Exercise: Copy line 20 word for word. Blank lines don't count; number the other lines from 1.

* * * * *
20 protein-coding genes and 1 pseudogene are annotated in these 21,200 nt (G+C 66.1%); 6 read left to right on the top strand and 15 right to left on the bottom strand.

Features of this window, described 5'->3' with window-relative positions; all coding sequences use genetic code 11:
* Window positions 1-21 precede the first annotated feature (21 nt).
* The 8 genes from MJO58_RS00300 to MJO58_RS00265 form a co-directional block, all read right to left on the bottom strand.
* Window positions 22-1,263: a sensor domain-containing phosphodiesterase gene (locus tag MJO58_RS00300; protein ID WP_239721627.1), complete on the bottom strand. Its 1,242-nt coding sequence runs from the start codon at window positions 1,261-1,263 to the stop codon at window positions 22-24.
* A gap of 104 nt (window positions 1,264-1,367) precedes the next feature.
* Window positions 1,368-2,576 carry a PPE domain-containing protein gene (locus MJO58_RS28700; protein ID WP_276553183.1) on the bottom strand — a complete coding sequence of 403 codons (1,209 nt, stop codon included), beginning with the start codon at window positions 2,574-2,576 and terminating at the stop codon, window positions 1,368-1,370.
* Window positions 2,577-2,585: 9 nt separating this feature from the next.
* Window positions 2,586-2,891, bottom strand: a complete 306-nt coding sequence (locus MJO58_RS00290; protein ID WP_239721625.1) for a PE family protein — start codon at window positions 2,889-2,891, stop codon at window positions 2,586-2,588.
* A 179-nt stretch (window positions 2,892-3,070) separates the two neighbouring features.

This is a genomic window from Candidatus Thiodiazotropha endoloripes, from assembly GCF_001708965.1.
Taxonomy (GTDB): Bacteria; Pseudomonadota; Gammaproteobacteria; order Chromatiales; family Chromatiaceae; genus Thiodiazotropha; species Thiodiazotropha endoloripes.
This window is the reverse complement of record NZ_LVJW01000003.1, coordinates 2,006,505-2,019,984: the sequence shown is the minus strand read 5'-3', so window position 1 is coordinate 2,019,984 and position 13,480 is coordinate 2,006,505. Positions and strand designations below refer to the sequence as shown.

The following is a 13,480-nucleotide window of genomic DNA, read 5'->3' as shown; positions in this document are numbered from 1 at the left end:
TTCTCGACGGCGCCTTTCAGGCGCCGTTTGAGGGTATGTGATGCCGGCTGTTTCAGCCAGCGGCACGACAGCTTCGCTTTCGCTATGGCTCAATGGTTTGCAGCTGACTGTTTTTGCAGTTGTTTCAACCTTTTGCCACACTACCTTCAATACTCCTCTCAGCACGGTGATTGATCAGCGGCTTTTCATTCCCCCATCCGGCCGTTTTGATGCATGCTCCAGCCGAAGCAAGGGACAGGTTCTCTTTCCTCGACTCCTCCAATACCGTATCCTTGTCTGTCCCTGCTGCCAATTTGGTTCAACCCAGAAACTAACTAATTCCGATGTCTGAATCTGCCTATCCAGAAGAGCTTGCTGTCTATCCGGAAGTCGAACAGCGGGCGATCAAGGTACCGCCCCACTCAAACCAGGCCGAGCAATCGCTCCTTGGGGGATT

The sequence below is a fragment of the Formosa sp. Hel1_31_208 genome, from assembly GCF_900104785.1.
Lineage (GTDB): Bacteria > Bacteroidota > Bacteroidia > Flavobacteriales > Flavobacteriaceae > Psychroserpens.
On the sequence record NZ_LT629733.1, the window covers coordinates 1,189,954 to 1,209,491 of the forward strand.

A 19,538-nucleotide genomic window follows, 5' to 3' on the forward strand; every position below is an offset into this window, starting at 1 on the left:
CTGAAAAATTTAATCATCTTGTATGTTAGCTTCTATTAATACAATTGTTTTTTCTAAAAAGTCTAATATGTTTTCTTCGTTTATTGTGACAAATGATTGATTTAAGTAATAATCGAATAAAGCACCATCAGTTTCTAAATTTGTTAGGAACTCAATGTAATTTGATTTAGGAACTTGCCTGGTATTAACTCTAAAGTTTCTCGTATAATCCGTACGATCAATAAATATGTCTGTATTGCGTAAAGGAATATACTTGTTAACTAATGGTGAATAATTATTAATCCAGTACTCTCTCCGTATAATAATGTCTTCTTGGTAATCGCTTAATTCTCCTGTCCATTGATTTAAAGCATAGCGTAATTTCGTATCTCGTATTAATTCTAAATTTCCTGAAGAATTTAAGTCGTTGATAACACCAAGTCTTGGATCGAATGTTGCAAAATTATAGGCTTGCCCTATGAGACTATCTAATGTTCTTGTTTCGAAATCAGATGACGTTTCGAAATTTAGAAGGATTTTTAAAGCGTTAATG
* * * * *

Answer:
CTGAAAAATTTAATCATCTTGTATGTTAGCTTCTATTAATACAATTGTTTTTTCTAAAAAGTCTAATATGTTTTCTTCGTTTATTGTGACAAATGATTGATTTAAGTAATAATCGAATAAAGCACCATCAGTTTCTAAATTTGTTAGGAACTCAATGTAATTTGATTTAGGAACTTGCCTGGTATTAACTCTAAAGTTTCTCGTATAATCCGTACGATCAATAAATATGTCTGTATTGCGTAAAGGAATATACTTGTTAACTAATGGTGAATAATTATTAATCCAGTACTCTCTCCGTATAATAATGTCTTCTTGGTAATCGCTTAATTCTCCTGTCCATTGATTTAAAGCATAGCGTAATTTCGTATCTCGTATTAATTCTAAATTTCCTGAAGAATTTAAGTCGTTGATAACACCAAGTCTTGGATCGAATGTTGCAAAATTATAGGCTTGCCCTATGAGACTATCTAATGTTCTTGTTTCGAAATCAGATGACGTTTCGAAATTTAGAAGGATTTTTAAAGCGTTAATG